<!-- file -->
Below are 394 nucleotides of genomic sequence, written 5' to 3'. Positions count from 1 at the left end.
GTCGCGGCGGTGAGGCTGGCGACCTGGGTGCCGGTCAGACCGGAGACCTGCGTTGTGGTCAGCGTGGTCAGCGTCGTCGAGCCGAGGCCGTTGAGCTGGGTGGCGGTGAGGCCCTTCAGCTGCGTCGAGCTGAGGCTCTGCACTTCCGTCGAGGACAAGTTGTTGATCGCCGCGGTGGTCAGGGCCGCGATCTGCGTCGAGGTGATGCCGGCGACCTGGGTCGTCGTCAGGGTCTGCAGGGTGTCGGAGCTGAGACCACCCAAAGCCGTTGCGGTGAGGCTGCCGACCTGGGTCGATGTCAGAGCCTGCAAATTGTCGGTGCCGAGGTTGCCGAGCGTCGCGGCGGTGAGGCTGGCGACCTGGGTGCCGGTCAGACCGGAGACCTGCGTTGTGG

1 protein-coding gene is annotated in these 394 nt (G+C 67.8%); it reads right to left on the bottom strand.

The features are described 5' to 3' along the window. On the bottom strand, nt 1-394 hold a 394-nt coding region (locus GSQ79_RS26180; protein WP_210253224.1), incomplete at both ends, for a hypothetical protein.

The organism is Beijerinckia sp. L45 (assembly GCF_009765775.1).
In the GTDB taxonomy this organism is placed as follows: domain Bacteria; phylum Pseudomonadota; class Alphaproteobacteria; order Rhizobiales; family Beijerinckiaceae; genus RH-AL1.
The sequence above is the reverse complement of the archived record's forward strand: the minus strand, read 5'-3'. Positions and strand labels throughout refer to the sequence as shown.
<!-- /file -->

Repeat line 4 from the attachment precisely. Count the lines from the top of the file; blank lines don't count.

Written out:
The features are described 5' to 3' along the window. On the bottom strand, nt 1-394 hold a 394-nt coding region (locus GSQ79_RS26180; protein WP_210253224.1), incomplete at both ends, for a hypothetical protein.